One of the things I can do while waiting for the semantic web is to tag my posts. For example, when I’m writing about WordPress as free software (free as in freedom, free as in libre, etc.) I can use the tag opensource. Yes, I am aware of the argument that “Open Source” misses the point of Free Software. But opensource is effective because people looking for blog posts or other web content on free software may well, however grudgingly, search for the term/tag.

When it comes to the other sense of free (as in beer, as in gratis), I wish there was a tag likely to be as effective. I would welcome suggestions for a tag to indicate that I’m posting about free in this sense. And no, I’m not offering a cash prize for the best suggestion.

Now, to top off the tasty multimedia semantic sandwich, here’s Sir Tim.

OStatic: GigaOm on Open Source

Yesterday, Om Malik announced Ostatic, the newest member of the GigaOm family of blogs. Here’s how editor Sam Dean introduced the site: “OStatic’s mission is to be the most comprehensive web destination for information and insight on open source software and services.”

Mike Arrington asked, is Ostatic built on open source? The answer is yes: it’s built on the Drupal platform. I think that it’s the first of the GigaOm properties not to be built on WordPress.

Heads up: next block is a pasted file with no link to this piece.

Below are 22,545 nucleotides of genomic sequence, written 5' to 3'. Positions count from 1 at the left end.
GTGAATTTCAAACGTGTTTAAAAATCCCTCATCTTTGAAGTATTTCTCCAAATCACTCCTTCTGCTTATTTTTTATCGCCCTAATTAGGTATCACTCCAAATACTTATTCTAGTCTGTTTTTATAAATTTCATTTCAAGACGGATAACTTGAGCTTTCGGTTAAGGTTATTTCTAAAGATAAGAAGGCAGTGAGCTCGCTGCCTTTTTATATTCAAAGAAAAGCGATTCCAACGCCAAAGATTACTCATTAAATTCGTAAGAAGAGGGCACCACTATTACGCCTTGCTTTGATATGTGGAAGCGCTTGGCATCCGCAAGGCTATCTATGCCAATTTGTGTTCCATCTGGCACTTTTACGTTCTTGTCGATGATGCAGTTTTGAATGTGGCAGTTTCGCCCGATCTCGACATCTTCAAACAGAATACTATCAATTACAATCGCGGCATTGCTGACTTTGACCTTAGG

I can see two reasons to use Drupal, rather than WordPress, for OStatic. First, the site, including much of the content, was developed by Vox Holdings, rather than by GigaOm, so the GigaOm preference for WordPress wasn’t as strong a factor as it might have been.

Second, Ostatic differs from existing GigaOm sites in that it’s more than a blog. It includes a database of open-source projects. Hence Drupal, a content management system (CMS), may well have been considered a better fit than WordPress, which is more of a blogging system with some CMS-like features.

I certainly don’t think that Om’s choice of Drupal for OStatic reflects any lack of confidence in WordPress, or any lack of open-source-ness on the part of WordPress. WordPress (like Drupal) is under the GPL.

I wish all the best to Om and to OStatic, even as I disagree with his description of it as a blog – it’s more than that, in so represents a bigger step for GigaOm than might at first appear.

Top 5 Microsoft Internal Emails

There have been some great Microsoft-internal-then-leaked emails over the years. Todd Bishop, who blogs about Microsoft for the Seattle Post-Intelligencer, picked his top 5 yesterday. Recent Vista-related emails show that Microsoft still has it.

But for me, you can’t beat the class Halloween documents. Here’s where the author asserts that OSS (Open Source Software) may be proof against the (FUD) (fear, uncertainly, and doubt) tactics for which Microsoft is well known.

Loosely applied to the vernacular of the software industry, a product/process is long-term credible if FUD tactics can not be used to combat it… OSS systems are considered credible because the source code is available from potentially millions of places and individuals.

The likelihood that Apache will cease to exist is orders of magnitudes lower than the likelihood that WordPerfect, for example, will disappear.

A tip of the hat to Matt Assay for the link, and for a typically even-handed assessment.

They illustrate that Microsoft has long been one of the most forward-thinking and self-aware companies in the business…but also one of the most threatened (and threatening).

Microsoft was first to spot the open-source threat. It’s unfortunate that it didn’t also recognize the open-source opportunity.